Experimental Tests for Discrimination by Mortgage Loan Originators

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Experimental Tests for Discrimination by Mortgage Loan Originators Andrew Hanson Department of Economics, Marquette University P.O. Box 1881 Milwaukee, WI Zackary Hawley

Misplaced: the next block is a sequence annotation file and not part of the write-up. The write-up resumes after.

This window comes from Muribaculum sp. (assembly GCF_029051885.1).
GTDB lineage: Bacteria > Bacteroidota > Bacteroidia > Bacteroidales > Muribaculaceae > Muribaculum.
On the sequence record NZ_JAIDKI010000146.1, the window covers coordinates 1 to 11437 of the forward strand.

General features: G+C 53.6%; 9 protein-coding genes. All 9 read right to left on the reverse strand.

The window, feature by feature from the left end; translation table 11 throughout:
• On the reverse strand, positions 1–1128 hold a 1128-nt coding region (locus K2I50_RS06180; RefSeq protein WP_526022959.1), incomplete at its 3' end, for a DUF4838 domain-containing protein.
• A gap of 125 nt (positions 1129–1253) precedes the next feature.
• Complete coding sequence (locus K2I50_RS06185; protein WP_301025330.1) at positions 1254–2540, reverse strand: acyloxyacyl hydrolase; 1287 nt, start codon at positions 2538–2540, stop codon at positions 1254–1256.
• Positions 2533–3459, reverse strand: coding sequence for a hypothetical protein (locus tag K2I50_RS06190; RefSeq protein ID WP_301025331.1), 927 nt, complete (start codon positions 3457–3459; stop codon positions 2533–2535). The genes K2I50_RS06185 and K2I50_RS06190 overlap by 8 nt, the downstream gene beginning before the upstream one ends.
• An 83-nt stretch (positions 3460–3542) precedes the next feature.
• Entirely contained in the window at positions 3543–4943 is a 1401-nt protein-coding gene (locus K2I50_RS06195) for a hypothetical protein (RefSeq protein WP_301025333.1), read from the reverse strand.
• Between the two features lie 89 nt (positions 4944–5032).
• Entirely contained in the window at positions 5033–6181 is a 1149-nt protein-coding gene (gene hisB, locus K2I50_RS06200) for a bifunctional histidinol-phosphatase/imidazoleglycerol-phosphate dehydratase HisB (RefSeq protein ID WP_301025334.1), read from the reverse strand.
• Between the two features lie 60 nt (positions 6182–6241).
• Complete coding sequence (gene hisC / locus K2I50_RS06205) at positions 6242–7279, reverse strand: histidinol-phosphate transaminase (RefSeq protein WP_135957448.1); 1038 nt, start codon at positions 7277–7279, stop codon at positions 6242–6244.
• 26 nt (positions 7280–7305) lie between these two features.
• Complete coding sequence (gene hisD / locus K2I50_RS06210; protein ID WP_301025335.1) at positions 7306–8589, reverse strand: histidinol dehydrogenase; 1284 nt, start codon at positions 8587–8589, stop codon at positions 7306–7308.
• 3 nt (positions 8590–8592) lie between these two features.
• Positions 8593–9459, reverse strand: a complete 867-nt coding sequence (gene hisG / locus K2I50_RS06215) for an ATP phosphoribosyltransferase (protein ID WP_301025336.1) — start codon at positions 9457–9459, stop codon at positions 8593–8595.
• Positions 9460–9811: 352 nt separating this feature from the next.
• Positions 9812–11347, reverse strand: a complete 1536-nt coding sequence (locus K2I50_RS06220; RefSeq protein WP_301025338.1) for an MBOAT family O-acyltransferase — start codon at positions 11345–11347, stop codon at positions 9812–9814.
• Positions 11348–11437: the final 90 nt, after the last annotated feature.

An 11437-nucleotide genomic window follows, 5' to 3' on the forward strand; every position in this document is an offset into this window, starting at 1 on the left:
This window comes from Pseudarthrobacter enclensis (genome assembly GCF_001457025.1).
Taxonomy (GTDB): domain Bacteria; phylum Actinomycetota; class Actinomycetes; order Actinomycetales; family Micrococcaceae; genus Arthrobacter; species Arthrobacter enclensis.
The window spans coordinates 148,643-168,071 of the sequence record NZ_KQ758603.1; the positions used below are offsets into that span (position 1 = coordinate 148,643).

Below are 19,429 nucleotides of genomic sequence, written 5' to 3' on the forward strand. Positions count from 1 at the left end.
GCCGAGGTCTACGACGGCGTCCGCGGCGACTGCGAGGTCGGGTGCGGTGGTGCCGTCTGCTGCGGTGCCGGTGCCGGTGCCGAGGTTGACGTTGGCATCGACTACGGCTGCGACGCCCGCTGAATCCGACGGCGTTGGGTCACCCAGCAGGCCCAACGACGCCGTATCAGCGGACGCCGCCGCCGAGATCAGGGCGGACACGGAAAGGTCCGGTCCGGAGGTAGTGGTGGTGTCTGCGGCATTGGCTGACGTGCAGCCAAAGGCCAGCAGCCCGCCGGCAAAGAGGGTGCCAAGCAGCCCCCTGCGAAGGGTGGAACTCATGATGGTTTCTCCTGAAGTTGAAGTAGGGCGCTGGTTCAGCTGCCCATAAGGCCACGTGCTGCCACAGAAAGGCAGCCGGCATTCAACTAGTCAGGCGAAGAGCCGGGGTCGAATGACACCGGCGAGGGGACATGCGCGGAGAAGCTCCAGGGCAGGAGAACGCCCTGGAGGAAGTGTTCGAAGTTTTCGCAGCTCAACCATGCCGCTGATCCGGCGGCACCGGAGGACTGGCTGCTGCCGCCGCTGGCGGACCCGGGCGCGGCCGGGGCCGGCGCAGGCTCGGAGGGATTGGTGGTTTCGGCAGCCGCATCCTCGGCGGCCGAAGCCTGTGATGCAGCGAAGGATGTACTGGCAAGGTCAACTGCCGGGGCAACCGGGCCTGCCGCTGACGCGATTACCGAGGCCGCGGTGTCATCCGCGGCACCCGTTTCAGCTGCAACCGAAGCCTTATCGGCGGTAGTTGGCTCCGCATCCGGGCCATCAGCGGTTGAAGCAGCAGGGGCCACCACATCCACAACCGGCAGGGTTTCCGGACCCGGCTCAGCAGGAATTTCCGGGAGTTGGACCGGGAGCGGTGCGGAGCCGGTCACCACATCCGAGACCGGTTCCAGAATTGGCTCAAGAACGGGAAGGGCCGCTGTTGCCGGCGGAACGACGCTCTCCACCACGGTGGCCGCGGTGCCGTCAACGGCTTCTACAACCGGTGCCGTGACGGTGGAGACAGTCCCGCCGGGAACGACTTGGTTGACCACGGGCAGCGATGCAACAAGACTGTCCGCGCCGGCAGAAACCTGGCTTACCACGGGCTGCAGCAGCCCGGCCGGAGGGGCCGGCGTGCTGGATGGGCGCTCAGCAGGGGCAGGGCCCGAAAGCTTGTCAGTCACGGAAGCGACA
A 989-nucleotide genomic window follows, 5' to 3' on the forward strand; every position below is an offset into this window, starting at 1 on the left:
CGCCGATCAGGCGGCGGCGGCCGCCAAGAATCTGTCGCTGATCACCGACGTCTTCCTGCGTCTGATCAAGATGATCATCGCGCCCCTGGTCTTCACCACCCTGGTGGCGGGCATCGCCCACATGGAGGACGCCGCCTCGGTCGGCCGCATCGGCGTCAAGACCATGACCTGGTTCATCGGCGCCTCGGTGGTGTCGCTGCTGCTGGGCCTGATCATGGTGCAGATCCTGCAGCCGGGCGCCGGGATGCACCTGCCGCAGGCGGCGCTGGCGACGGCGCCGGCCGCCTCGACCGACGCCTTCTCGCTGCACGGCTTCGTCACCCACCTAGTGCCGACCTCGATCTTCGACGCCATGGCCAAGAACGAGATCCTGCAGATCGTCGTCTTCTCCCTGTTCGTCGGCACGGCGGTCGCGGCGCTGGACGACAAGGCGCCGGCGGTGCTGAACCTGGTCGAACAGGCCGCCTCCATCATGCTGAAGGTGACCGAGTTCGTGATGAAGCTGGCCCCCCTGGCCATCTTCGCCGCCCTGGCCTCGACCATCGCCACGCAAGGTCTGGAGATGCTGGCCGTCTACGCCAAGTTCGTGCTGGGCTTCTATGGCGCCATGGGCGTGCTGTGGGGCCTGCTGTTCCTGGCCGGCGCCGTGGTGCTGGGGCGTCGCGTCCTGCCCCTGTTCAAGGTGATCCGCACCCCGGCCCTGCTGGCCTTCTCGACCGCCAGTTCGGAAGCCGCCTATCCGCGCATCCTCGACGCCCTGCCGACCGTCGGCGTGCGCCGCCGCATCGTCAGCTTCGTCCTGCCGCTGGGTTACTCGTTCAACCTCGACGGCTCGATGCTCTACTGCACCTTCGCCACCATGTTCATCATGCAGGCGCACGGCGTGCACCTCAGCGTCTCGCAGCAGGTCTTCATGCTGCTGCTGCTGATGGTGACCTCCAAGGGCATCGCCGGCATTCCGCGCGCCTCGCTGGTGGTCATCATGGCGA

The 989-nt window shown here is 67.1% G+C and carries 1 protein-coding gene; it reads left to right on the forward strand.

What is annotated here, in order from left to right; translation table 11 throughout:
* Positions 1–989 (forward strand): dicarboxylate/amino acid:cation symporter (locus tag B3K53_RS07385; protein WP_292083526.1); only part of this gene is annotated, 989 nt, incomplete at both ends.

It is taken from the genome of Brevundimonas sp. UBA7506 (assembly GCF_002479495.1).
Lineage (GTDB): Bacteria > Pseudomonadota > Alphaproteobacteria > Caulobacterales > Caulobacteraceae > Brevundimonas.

Experimental Tests for Discrimination by Mortgage Loan Originators Andrew Hanson Department of Economics, Marquette University P.O. Box 1881 Milwaukee, WI Zackary Hawley Department of Economics, Texas Christian University 2855 Main Drive Fort Worth, TX Hal Martin Department of Economics, Georgia State University P.O. Box 3992 Atlanta, GA30302 Bo Liu Department of Economics, Georgia State University P.O. Box 3992 Atlanta, GA30302 Abstract: We design and implement an experimental test for differential response by Mortgage Loan Originators (MLOs) to requests for information about mortgage loans. Our experiment, based on correspondence with 5,464 MLOs is designed to analyze differential treatment by client race and credit score. Our results show that on net 1.9 percent of MLOs discriminate by not responding to African American clients while responding to white clients. We find that this level of discrimination is small compared to the differential treatment across credit score groups, with 8.3 percent of MLOs responding to inquiries from relatively high credit score clients while not responding to clients that do not report a credit score, and 3.7 percent of MLOs responding to the high credit score group while not responding to inquiries from clients with a relatively low credit score. The effect of being African American on MLO response is roughly equivalent to the effect of having a credit score that is 50 points lower. We also find that the content of response to our inquiries favors whites by offering more details about a loan and using more friendly language. Keywords: Discrimination, Field Experiment, Mortgage Lending, Race JEL: J15, C93 1 I. Introduction Allegations of discriminatory lending practices during the housing boom have resulted in some of the largest cash settlements ever between mortgage lenders and the Department of Justice (DOJ). The two largest settlements, $335 million from Bank of America s Countrywide group and $175 million from Wells Fargo, 1 allege that these institutions steered equally qualified minority applicants into higher interest (sub-prime) loans and charged higher fees than for white borrowers. Interestingly, over this same time period, Home Mortgage Disclosure Act (HMDA) data released by the Federal Financial Institutions Examination Council 2 shows only an 8 basis point difference in the average interest rate charged to white and non-white borrowers (favoring whites). 3 The substantial cost of discriminatory lawsuits and the lack of corroboration in the aggregate data begs the question, do mortgage lenders really discriminate against minority borrowers?, and if so, how is this possible in an age of computerized, nearly automatic, underwriting? We answer each of these questions by testing for racial discrimination using a matched-pair correspondence experiment on Mortgage Loan Originators (MLOs). MLOs are essentially licensed mortgage sales workers who assist customers with loan applications and have the ability 1 The Countrywide and Wells-Fargo lawsuits were settled in December, 2011 and July, 2012, respectively. The DOJ alleges that Countrywide charged higher fees and rates to more than 200,000 African American and Hispanic borrowers and steered more than 10,000 African American and Hispanic borrowers into high interest mortgages (New York Times, December 21 st, 2011). Similarly, the DOJ alleges that Wells-Fargo charged higher fees and rates to approximately 30,000 African American and Hispanic borrowers, and steered more than 4,000 African American and Hispanic borrowers into high interest mortgages (DOJ, July 12 th, 2012). It is typical that lending institutions do not admit guilt when settling a charge of discrimination with the DOJ. 2 The FFIEC maintains summary statistics of HMDA data on its website at: 3 This difference is a raw mean, not conditional on borrower characteristics. The 8 basis point difference between white and non-white borrowers is the difference in the mean interest rate reported for loans where the interest rate is known on conventional, 1-4 family home purchase loans (excluding manufactured homes) between 2004 and Whites have an approximately 27 basis point differential (favoring whites) with African American borrowers over this time period, again not conditional on borrower characteristics. 2 to offer and negotiate the terms of a mortgage with applicants. 4 MLOs are typically the initial and primary contact person for borrowers seeking a mortgage, and, as sales workers whose compensation is tied to performance, have some discretion over how they respond to customer inquiries. MLOs may, for example suggest that a borrower attempt to improve their credit score before completing a loan application, or may encourage a borrower to act quickly to take advantage of low interest rates. They may also present different fees or interest rates to borrowers, offer encouragement or discourage the borrower from moving forward with the loan, or offer other financial advice related to obtaining a mortgage. The role of information provider and advisor in the lending process, and the discretion MLOs have in dealing with customers makes them an integral part of the borrowing process from a client s perspective. Discrimination by MLOs could result in different lending outcomes between minority and majority borrowers, and also influence outcomes as the home purchase process proceeds. For example, a borrower whose pre-approval is delayed or is pre-approved for a smaller loan amount may be treated differently by a real estate agent in terms of search effort, neighborhood choice, or expediency of service. If differences in initial treatment by an MLO are severe (offering different interest rates, fees, or suggesting credit repair services), this could conceivably affect a home buyer in all aspects of the home purchase, even if they are successful in obtaining a loan. Our matched-pair experiment examines the response MLOs offer to initial contact from a potential client interested in obtaining information about a mortgage loan. We design the 4 The Secure and Fair Enforcement for Mortgage Licensing Act (SAFE), part of the larger Housing and Economic Recovery Act of 2008, included several provisions to tighten regulations of MLOs. These provisions included requiring licensing of MLOs, creating a Nationwide Mortgage Licensing System (NMLS), issuing uniform licensing applications and reporting requirements across states, and creating a national clearing house for collecting consumer complaints. 3 experiment to test for differential treatment by client race (white or African American) as well as differential treatment by credit score. We use three credit score categories: no, low, or high credit score offered. We randomly assign pairs of inquiries to MLOs according to our design to test for the effects of race, credit score, and the interaction between these two. Client race is revealed to MLOs by the name associated with each inquiry, where we use names with a high likelihood of being associated with only one race. The source of names in our study is birth certificate counts from male babies born in New York City in We examine both the propensity for MLOs to respond to our inquiries and the content of their response to test for differential treatment. To our knowledge, this is the first experimental test of discrimination by MLOs that uses e- mail correspondence. 5 This is in contrast to earlier studies by Smith and Delair (1999) and Ross et al. (2008), that rely on in-person interaction between MLOs and actors (referred to as an audit). 6 Heckman (1998), and Heckman and Siegelman (1993) critique using actors when testing for discrimination, as they may bias results if they are not identical along all dimensions except race. The severity of actor bias can be diminished by proper choice and training of actors, but actors may also bias an experiment if personal beliefs affect how they act in the experiment. Hanson and Hawley (2011) point out actors may also cause bias if one race reports treatment differently or acts to prompt behavior in subjects in a different manner. While we believe there is value in using in-person studies, and they offer ways to examine discrimination by MLOs that our study cannot, our work provides some advantages over in-person studies. Most importantly, 5 There are several recent studies that use correspondence to test for discrimination in housing markets. See Hanson and Hawley (2011) for a recent example and a review of this literature. 6 See Ross and Yinger (2002) for a particularly lucid explanation of discrimination in the lending process, including an explanation and critique of research methodology. See Ross et al. (2008) for a more recent review of the literature on lending discrimination. 4 we avoid actor bias by relying solely on electronic communication with MLOs, allowing us to dramatically increase the scope of the experiment and the geographic area covered in a costeffective way. Using electronic communication also provides a detailed record of correspondence which allows us to examine the timing and content of MLO response to our inquiries. In addition, the use of the internet in general is becoming a standard part of the home search and borrowing process. Bricker et al. (2010) report that 41.7 percent of borrowers use the internet for information about borrowing, 7 and over 90 percent of home buyers in 2012 reported using the internet in some capacity during their home search (NAR, 2012). Our results show that MLOs discriminate on the basis of race, and treat clients differently by their reported credit score. We find that on net, 1.9 percent of MLOs discriminate by not responding to inquiries from African Americans while responding to inquiries from white clients. 8 We find larger net response differences across credit score types, with 8.3 percent of MLOs responding to the high credit score group while not responding to the no credit score group, and 3.7 percent of MLOs responding to the high credit score group while not responding to the low credit score group. We also find that credit score differences exacerbate differences in differential response between races. Whites are favored by nearly 10 percent of MLOs in audits where the white client reports a higher credit score than the African American client. In cases where African American clients report higher credit scores than white clients, African Americans 7 In addition to the internet, 39.5 percent of borrowers report using sellers of financial services as a method of obtaining information about borrowing. The most commonly used source of information about borrowing is friends, relatives, and associates with 43.9 percent of borrowers using that channel (Bricker et al., 2010). 8 The net level of discrimination measures the difference in the percentage of MLOs that only reply to an inquiry from a white client against the percentage of MLOs that only reply to an inquiry from an African American client. The gross level of discrimination or the percentage of MLOs that only reply to an inquiry from a white client is 17.1 percent of MLOs. The overall difference in response rates is 2.7 percentage points favoring whites- this difference does not match the net discrimination level because some of our experiments involved sending two inquiries to an MLO that had the same race, but different credit score. 5 are favored over whites only 6.6 percent of the time. Examining the content of the response shows that whites are favored even among MLOs that respond to both inquiries. The primary difference in the content of response between whites and African Americans is the inclusion of details about the loan. II. Experiment Design To test for discrimination among MLOs we design a matched pair correspondence experiment using to inquire about assistance with a home mortgage. 9 The matched-pairs are structured to account for race and credit score differences among potential borrowers. Consistent with the matched-pair design, each MLO receives two s in the experiment. We use three credit score groups in our experiment: no credit score, low credit score, and high credit score. The low credit score group reports a randomly assigned credit score between 600 and 650, the high credit score group reports a randomly assigned credit score between 700 and As a precaution against exposing the experiment, we randomly assign a credit score for each (rather than each pair) from a uniform distribution within each category (low or high). Although there is a chance the credit scores within a matched pair are exactly the same, most often the scores will be different within a small range. We use the randomly assigned differences in credit scores within each range to further test how MLOs respond to credit score 9 The experiment attempts to uncover discrimination from differential treatment based on minority status. Scholars (and governments) have also recognized that disparate impact, or having a policy that disproportionately impacts minorities while lacking business purpose is discrimination. See Turner and Skidmore (1999) for a discussion about the difference between differential treatment and disparate impact in mortgage lending. 10 The low credit score range approximates the th percentile of the national distribution of credit scores according to the Fair Isaac Company (FICO). The high credit score range approximates the th percentile of the national FICO score distribution (FRB, 2007). Most MLOs seem to operate using a rule on an acceptable credit score (like a minimum of 620); we noticed that the reported rule in response varied across the responses we received. Our low score sample seems to straddle the rule in all areas. 6 and race differences. For the portion of experiments where a credit score is reported, the average credit score reported is 675; 725 for the high score group and 625 for the low score group. We also divide our experiment into groups by the content of correspondence. We chose this design to guard against exposing the experiment. We divide the experiment into two correspondence categories, with the difference being the type of questions asked of the MLO. Using different questions across MLOs may make our inquiries less suspicious for company spam filters or for co-workers who discuss client s. s in the question set #1 group contain one question about interest rates, and a second question about mortgage fees (all questions for this set are listed in Appendix 1 in the boxes labeled Question 1 and Question 2). s in the question set #2 group contain one question about loan availability and a second question about what information is necessary to proceed in the process of obtaining a loan (all questions for this set are listed in Appendix 1 in the boxes labeled Question #3 and Question #4). To further guard against exposing the experiment to MLOs, we randomly assign the content of inquiries without repeating specific texts for the same MLO. For example, we randomly assign each one of five possible greetings (Hello, Hi, Hi There, Hey, or Dear), and ensure that the other sent to the same MLO does not use the exact greeting. We view the benefits from not matching the text exactly (reducing the risk of exposing the experiment) as exceeding the cost that any of our greetings (or other text options) might influence outcomes in a meaningful way. 11 Appendix 1 details the exact layout of our correspondence and the randomly assigned text that populates each There is almost no difference in the response rate across types of s. The response rate for the question set 1 group is The response rate for the question set 2 group is This difference is not statistically meaningful. 7 Our experiment includes 30 different matched pair types, representing all of the combinations between cells in Figure This allows us to examine the marginal effect of race and credit score (on the extensive and intensive margin), as well as to examine if there is a different marginal effect of credit score across races. We randomly assign each MLO to a matched pair type, and randomly vary the credit score within the range for that type. The matched pair, or within-subjects, design means that each MLO in our experiment receives two e- mail inquiries. We reveal borrower race to MLOs through the name associated with each inquiry. The source of first names is the New York City Department of Health and Human Hygiene (DHHH) records for babies born in The DHHH birth records provide counts of babies born by gender, race, and first name. We start the process of choosing names to represent race by calculating the probability a baby is born either white or African American for each name in the sample. We use only male baby names for this calculation. The DHHH data do not report a count for names with fewer than 10 babies born in a given race-gender match. This makes our probabilities for names that are very likely to be associated with only one race equal to one, when in fact they could be less than one. Because of this censoring, and the primary concern of signaling race, we also consider the raw number of occurrences each name has within a given race. After compiling a list based on probabilities and counts, we eliminate names that have a Muslim or Jewish origin from our list as we want to minimize any confounding effects these characteristics would bring to the experiment. 12 We also randomly vary the order in which s are sent. We do this at the matched pair type, so there are 60 types of matched pairs, one with each type of sent first and an identical pair type with the other sent first. We are careful to randomly assign and maintain an equal number of each type with the order of sending different to ensure that order effects do not drive any results. 8 The source of surnames is Word et al. s analysis of 2000 Census data. This analysis reports counts of surnames for the general population, and by race/ethnicity of respondents to the census. For African American surnames we use the same criteria as first names, choosing those with the highest probability of belonging to African Americans. We choose the surnames with the largest probability of belonging to African Americans regardless of total count, as the data shows a large number of African Americans with these surnames in all cases. We use a slightly different criteria for white surnames, as many of the white names with the highest probabilities all have an strong ethnic component (For example the highest probabilities are Yoder, Mueller, Koch, all are from a German origin). For white surnames, we choose three names (Miller, Nelson, Baker) from the most common (by count) names that have greater than a 0.8 probability of being white and less than a.15 probability of being African American. We choose the other two names (Krueger and Schmitt) from the list with the highest probabilities of being white, regardless of how ethnic sounding they are. Choosing names from each list allows us to test if the choice of ethnic sounding last names affects our results. Table 1 shows the list of names used to signal race in the experiment. The first three columns of Table 1 show the probability a baby is African American or white given they are born with that name, the count of babies born with that name in 1990, and the rank (by count) for each name. The last three columns of Table 1 show the probability a person is African American or white given the surname, the count of persons with that name in 2000, and the rank (by count) for each name. White names chosen with the alternative criteria are not ranked in the top ten for all white names, thus we report their value for rank as NA. MLOs are exposed to the name 9 associated with each inquiry in three ways: the actual address, 13 the signature at the bottom of each (set up to be first name and surname), and the name plate in the MLOs inbox (s